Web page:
Consumers are calling on brands to take responsibility for reducing the impact of climate change as governments fail to make progress, according to research by Havas Media.
In two-thirds of the markets researched (UK, US, Mexico, Brazil, Germany and France) people felt more strongly that companies and their brands should be finding solutions compared to the government.
The research paints a picture of a world that has given up on its elected leaders’ abilities to combat the problem, with only 11 percent of all respondents agreeing strongly that their governments are doing enough to arrest climate change.
This leadership vacuum presents an opportunity for companies and their brands to step in and take a wider role in addressing climate change. All markets express a clear desire to see more ecologically responsible brands and believe multinationals can, and should, make a positive impact on the issue. Consumers, however, are still very confused about the issue of climate change and look to brands for clearer communication on the issue.
Consumers are becoming increasingly aware of who is credibly making changes and who is not, despite green stereotypes associated with different sectors. The result: green marketing strategies and good environmental practices are no longer a “nice to have” for brands, but increasingly a “must have” in terms of not only maintaining brand image but also in maintaining market share.
Consumers will pay a premium
The survey stated that 79% of consumers said they would rather buy from companies doing their best to reduce their impact on the environment. Further, 89% are likely to buy more green goods in the next 12 months and 35% are willing to pay a premium for those goods. When it comes to actually buying green, 80% of our respondents said they would buy more if more were on offer. The report concludes that companies should not make the mistake of confusing loyalty with a lack of consumer choice.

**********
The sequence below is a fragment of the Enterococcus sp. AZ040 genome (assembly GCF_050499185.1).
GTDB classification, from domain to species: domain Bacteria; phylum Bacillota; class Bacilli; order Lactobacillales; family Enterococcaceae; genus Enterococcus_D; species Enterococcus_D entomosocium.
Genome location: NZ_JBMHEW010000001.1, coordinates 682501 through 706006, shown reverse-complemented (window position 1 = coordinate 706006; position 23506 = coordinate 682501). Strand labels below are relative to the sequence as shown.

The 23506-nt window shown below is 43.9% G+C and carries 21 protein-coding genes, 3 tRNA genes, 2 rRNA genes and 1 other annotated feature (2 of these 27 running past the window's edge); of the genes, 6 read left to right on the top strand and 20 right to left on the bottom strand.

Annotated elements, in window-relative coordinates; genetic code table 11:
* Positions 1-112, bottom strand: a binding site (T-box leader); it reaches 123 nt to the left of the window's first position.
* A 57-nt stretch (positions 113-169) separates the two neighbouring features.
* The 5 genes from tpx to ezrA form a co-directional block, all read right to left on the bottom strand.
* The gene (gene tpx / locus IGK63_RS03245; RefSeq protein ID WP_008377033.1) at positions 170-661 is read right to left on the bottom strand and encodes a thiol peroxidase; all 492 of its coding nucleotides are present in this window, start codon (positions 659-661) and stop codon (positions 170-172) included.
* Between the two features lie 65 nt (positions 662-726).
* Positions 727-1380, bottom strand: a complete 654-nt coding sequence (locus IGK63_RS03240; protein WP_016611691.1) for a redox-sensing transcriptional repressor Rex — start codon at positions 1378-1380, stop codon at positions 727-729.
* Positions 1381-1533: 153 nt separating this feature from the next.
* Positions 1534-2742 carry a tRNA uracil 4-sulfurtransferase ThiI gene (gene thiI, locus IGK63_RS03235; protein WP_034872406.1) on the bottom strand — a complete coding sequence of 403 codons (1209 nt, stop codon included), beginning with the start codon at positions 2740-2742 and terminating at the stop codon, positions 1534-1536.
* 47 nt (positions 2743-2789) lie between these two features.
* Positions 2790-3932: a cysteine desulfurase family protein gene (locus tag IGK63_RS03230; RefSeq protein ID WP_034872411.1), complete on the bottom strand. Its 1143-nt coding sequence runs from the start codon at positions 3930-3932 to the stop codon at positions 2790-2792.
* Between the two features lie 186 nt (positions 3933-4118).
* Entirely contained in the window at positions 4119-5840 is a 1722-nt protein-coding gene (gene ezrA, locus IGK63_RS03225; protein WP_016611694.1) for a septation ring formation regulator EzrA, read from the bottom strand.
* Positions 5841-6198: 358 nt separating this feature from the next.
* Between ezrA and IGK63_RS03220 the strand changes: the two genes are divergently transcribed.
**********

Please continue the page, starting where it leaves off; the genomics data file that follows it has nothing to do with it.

Branding strategies and sectors – definitions become more complex
The survey suggests consumer awareness of the damage done by particular companies and sectors is growing increasingly sophisticated, and that companies which fail to act responsibly can no longer expect to hide behind generally positive perceptions of the sector in which they operate.
For example, some brands within banking – which, as a sector, is ranked more environmentally correct than the oil and fuel industries – were considered less environmentally friendly than some of the more proactive oil and fuel brands.
And yet there are also clear incentives for companies in less environmentally-respected industries to improve their performance. The strongest-performing brands in the energy sector were considered more environmentally virtuous than those in relatively neutral sectors, which are perceived to have done little ecological damage, such as media and finance.
The report defines this phenomenon as “sector stretch” – as consumers become more educated in green matters, they are beginning to distinguish between companies without resorting to sector stereotypes. This is great news for brands that communicate legitimate abatement strategies and less good for those who have not yet made a start on mending their ways, as their ability to borrow credibility from more proactive peers slips away.